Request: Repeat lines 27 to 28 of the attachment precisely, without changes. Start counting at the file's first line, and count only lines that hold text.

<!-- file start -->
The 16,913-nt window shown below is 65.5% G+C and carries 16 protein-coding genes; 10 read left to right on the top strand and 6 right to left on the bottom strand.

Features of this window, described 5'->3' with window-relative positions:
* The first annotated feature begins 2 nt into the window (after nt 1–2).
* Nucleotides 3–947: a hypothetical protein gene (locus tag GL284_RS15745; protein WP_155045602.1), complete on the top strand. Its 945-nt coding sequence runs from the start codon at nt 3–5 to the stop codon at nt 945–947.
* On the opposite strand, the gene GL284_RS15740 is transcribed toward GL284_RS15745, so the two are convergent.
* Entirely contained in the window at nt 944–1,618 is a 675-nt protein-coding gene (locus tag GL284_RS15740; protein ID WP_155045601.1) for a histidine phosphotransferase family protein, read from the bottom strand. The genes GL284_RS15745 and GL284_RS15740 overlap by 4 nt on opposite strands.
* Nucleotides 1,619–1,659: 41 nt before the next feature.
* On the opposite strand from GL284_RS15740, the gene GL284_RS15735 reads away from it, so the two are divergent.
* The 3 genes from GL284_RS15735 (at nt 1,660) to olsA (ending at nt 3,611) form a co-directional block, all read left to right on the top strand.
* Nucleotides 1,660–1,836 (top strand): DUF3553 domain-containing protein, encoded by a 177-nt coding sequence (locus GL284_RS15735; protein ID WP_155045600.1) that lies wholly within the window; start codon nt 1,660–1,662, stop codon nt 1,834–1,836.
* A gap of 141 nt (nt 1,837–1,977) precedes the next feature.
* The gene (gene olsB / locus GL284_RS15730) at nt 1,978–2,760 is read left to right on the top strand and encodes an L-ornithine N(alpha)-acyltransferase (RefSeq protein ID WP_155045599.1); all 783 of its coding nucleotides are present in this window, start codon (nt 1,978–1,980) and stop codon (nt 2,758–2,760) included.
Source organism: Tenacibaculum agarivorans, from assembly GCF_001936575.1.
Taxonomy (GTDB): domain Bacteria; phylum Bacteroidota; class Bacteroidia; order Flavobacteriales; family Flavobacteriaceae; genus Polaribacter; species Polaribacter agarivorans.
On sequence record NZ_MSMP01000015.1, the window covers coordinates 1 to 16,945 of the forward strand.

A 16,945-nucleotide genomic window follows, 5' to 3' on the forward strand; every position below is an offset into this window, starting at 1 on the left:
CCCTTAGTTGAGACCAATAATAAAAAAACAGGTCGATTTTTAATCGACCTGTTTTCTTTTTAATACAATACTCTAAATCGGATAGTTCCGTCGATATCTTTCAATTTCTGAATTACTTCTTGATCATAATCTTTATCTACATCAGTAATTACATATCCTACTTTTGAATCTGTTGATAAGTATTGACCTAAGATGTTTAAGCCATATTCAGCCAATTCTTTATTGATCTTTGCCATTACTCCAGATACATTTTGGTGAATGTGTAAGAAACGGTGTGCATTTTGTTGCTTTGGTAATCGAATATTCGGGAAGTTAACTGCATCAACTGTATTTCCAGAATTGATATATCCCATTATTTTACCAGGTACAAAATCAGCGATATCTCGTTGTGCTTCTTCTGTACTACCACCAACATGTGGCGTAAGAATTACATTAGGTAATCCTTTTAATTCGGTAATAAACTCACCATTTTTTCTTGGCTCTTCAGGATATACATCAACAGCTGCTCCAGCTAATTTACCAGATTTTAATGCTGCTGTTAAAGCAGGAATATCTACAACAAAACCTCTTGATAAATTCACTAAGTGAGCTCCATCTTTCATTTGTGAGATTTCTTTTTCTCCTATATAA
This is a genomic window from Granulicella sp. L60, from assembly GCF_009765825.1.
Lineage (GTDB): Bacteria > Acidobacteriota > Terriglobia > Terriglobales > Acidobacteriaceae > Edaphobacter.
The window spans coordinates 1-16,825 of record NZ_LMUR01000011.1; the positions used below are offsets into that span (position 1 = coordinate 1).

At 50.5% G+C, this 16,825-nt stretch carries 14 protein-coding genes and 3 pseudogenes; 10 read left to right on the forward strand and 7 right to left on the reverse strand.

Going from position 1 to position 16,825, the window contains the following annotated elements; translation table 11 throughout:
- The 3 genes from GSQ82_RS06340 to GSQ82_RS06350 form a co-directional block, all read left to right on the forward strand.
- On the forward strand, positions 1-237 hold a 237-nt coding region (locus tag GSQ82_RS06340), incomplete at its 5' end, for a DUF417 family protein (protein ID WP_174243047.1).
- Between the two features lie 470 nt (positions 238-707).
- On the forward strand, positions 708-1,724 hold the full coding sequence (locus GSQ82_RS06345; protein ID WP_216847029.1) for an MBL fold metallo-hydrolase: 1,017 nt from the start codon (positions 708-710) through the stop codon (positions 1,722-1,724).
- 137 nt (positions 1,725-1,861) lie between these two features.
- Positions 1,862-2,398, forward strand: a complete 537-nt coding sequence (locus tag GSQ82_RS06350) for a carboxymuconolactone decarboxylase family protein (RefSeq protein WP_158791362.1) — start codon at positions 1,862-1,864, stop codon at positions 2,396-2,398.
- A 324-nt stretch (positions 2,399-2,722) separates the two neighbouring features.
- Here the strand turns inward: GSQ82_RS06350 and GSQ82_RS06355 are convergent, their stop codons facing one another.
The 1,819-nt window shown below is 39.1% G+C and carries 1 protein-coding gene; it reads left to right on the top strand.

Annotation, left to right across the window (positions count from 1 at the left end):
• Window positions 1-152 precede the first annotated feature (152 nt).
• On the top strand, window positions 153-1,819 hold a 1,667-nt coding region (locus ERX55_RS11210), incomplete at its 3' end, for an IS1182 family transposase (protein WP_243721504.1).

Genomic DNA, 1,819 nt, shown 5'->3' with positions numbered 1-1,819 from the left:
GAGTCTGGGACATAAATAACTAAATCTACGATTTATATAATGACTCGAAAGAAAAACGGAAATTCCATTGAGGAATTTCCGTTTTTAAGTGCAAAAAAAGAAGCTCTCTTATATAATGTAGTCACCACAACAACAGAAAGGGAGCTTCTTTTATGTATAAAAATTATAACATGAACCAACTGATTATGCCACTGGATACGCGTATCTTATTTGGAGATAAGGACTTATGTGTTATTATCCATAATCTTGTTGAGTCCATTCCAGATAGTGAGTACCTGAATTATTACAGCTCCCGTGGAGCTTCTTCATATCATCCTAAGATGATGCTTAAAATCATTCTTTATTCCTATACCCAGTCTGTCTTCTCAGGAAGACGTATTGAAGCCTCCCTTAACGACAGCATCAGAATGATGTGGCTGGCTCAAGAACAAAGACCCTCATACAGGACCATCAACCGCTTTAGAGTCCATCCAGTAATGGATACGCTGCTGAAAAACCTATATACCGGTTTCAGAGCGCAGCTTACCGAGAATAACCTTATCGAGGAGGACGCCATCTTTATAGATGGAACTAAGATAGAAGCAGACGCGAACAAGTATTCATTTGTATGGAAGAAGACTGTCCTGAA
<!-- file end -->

- 137 nt (positions 1,725-1,861) lie between these two features.
- Positions 1,862-2,398, forward strand: a complete 537-nt coding sequence (locus tag GSQ82_RS06350) for a carboxymuconolactone decarboxylase family protein (RefSeq protein WP_158791362.1) — start codon at positions 1,862-1,864, stop codon at positions 2,396-2,398.